The Aftermath of a Medium Post About your Failed Startup

Bucket acquired by Galavantier

Julia Lam
Julia Lam
Mar 23, 2016 · 5 min read

Life works in mysterious ways. On March 9th, we announced that Bucket, the travel technology startup that I’d worked on for almost three years, was closing.

We hadn’t hit metrics that excited us and I’d been working on an acquisition plan.

I talked to over 20 companies, and there was interest because our text-to-visual technology was so unique — as far as I know there’s nothing else like it out there.

That said, the fundraising environment was tough and many in Silicon Valley — including startup “unicorns” — were preparing for a long winter and belt-tightening. Most of the companies where our technology and team fit in had just gone through layoffs and weren’t in the market for new additions.

After our most promising acquisition conversation fell through, I made the hard decision as a founder to close our company’s doors.

Why I wrote our startup postmortem Medium post

I previously worked on a startup that shut our doors much earlier than Bucket. Our concept was a combination of social good and mobile. I was confident that people would want to “do good” if it was easy, and felt that the mobile platform could solve just that issue. After working on the idea for a few months, a co-founder left for personal reasons. I supported his decision, but since we hadn’t raised funding yet, it didn’t make sense to continue. Losing a teammate early on can be a crushing blow.

After that, I drowned my sorrows and recharged with a month-long binge of The Bachelor re-runs and chocolate chip cookies. I hid out because I didn’t want to talk about it. No one wants to fail.

This time, I refused to live in shame for failing a startup. After all, the only real failure would be if I didn’t learn anything — and I learned something every day for three years.

I initially wrote the post, “Fighting to turn the Light on with Bucket: A post-mortem of our startup experience,” for myself, as a therapeutic recap of our journey and learnings over the last few years. The idea of sharing something this intimate broadly was scary, and I wasn’t sure I had the stomach for it.

I eventually decided to publish it, so other entrepreneurs might have a better chance of turning on their own “light” and finding product market fit. Startups are tough, and the more information you have about what works and doesn’t, the better.

What happened next

What happened next was a shock to everyone, including me.

The post gained a lot of its own momentum. In a week, it had more than 18,000 views. One of the startup-focused channels on Medium, #SWLH, asked to re-publish the post, as did Business Insider.

I was bombarded by messages: friends that I hadn’t talked to in years went out of their way to reach out and tell me they supported me.

I received heartfelt notes from people I didn’t know who were inspired by our journey and offered me a place to stay if I was in their area.

I received countless messages from entrepreneurs like me, sharing their own story and asking for advice on how to continue on.

Startup advisor roles started rolling in. Bigger companies that knew they wanted more startup blood started calling (ironically one was from one of the companies that we tried to get acquired by).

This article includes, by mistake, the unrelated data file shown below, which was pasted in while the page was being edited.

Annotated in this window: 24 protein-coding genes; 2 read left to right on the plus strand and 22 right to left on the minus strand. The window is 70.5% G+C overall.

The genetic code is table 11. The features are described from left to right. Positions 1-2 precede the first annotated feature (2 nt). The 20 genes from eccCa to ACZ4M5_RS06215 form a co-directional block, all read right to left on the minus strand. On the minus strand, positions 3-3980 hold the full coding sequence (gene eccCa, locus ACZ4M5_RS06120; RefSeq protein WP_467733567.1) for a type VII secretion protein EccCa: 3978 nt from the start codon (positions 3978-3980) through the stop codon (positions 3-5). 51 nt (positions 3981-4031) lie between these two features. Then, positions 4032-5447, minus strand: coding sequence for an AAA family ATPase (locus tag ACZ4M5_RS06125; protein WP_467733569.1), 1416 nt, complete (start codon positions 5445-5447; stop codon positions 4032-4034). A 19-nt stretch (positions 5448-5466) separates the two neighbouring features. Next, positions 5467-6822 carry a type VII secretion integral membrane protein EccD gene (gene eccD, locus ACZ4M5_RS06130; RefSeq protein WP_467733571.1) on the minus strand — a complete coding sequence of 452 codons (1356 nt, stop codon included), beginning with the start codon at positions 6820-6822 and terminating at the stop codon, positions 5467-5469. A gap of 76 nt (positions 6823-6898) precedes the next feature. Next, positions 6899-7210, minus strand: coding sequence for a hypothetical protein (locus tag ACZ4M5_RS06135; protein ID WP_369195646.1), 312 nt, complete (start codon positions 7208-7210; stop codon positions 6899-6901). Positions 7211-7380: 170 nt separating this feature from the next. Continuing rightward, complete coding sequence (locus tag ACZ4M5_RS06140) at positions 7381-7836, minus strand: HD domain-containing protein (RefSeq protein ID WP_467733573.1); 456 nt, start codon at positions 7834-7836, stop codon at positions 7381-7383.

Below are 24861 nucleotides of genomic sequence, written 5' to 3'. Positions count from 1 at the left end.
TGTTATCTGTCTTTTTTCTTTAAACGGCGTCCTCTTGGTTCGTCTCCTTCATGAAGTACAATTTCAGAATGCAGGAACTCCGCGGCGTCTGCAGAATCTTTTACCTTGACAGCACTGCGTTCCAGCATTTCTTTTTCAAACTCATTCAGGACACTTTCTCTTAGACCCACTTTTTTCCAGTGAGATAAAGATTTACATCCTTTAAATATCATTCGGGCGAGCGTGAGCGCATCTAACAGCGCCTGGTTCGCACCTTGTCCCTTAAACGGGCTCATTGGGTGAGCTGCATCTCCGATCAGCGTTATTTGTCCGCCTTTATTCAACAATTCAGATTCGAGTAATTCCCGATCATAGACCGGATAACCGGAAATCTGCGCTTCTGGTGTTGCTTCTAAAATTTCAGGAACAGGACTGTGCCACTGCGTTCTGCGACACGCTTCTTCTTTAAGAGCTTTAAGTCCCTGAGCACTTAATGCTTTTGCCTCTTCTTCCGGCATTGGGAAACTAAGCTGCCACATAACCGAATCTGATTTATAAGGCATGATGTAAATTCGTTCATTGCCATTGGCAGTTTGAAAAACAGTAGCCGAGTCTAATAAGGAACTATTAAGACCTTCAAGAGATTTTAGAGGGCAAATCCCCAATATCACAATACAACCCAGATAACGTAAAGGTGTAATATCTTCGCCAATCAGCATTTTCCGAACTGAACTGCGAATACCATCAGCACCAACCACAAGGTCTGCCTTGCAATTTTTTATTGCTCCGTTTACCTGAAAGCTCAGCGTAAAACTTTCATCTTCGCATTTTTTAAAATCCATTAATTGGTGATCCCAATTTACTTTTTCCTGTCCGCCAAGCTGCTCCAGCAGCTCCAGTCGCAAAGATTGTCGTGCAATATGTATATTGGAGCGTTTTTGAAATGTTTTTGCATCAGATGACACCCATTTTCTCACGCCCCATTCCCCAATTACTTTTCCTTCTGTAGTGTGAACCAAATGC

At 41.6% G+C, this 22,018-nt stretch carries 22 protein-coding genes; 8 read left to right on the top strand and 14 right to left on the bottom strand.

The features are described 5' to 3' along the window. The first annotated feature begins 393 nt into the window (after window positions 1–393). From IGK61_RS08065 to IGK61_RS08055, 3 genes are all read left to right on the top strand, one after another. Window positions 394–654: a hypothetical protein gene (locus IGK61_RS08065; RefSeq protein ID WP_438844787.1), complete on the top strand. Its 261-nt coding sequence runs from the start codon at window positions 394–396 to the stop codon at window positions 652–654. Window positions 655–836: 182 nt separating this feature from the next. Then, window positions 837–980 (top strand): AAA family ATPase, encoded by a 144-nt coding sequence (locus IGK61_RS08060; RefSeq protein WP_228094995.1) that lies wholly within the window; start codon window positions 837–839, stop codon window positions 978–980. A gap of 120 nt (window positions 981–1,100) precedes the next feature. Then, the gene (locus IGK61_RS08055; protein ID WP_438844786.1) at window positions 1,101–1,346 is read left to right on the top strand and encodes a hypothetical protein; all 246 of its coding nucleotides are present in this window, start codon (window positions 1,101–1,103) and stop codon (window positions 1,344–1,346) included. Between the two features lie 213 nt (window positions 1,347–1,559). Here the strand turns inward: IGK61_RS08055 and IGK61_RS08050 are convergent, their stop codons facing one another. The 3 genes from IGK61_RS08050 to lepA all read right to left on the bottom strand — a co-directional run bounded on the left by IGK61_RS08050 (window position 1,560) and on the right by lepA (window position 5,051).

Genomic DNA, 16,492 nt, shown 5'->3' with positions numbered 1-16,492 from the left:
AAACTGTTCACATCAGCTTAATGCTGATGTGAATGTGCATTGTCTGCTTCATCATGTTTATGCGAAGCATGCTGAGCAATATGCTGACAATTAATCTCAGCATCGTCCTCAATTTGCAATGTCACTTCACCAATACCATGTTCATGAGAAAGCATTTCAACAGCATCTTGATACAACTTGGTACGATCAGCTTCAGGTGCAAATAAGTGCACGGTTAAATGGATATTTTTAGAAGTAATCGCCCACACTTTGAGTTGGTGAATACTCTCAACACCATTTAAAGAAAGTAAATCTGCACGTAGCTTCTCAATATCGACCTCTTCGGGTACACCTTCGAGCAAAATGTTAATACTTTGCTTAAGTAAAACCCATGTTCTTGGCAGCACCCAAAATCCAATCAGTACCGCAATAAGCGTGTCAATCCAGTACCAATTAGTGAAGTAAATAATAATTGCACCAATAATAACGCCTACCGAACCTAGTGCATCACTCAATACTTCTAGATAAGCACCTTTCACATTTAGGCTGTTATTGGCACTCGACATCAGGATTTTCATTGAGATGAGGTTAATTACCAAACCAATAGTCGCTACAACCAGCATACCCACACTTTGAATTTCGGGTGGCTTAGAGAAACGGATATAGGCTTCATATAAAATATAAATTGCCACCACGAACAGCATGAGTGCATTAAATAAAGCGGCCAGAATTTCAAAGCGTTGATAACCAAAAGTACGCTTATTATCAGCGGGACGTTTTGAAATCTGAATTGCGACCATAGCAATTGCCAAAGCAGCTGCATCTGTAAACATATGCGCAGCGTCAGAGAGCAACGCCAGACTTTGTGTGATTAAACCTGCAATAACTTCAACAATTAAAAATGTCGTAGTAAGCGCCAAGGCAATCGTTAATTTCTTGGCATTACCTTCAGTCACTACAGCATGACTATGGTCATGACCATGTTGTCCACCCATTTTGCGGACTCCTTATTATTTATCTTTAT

People thanked us for our honesty. It felt good to help others.

The Deal

But the most interesting thing that happened, is that we got new leads for acquisitions after we announced we’d be closing our doors.

Today, I’m excited to announce Bucket has been acquired. Bucket will be joining Galavantier, a platform that curates one-of-a-kind travel experiences. Bucket’s collection and save technology will be combined with Galavantier’s booking technology and local expertise to deliver hand-selected travel products, services, and experiences to travelers everywhere. We’re excited to combine forces to innovate the travel sector.

Although Bucket, will cease operations today, our technology will live on.

What I learned

As CEO of a startup, it’s important to always be smiling and telling people how great your product and company is. You make everyone believe — you are your company’s biggest fan and only advocate. However, by being silent when things are bad, you can cut yourself off to opportunities you didn’t even know existed.

The more you ask people for help, the more help you get.

Shout from every mountain top how your startup is doing, as people you didn’t even know existed can help you achieve your goals.

If you can confront your fear of failure, you might not fail at all.

What’s next for me?

I’m helping Bucket transition to Galavantier. After that, I will still be taking time to go travel. I’m heading off to South East Asia in April, so shoot me a line if you’re over that way. I love travel companions.

On the job front, I’ve started exploring opportunities at some bigger companies. After my travel adventures conclude, I’m excited to head back to a place with more infrastructure. It feels great to work in my strengths of product, business, and go-to-market.

Thanks to all who supported us on this journey. It was a surprise, but we’re excited to find a home for Bucket within Galavantier.

Please remember, “…Light precedes every transition. Whether at the end of a tunnel, through a crack in the door or the flash of an idea, it is always there, heralding a new beginning.” ― Teresa Tsalaky

We’re excited for this new beginning.

Female Founders

Julia Lam

Written by

Julia Lam

Founder @ Tara&Co, ex-Facebooker, traveler, and dancer.

Female Founders

Women learning the hard way. Submissions to @angiecois

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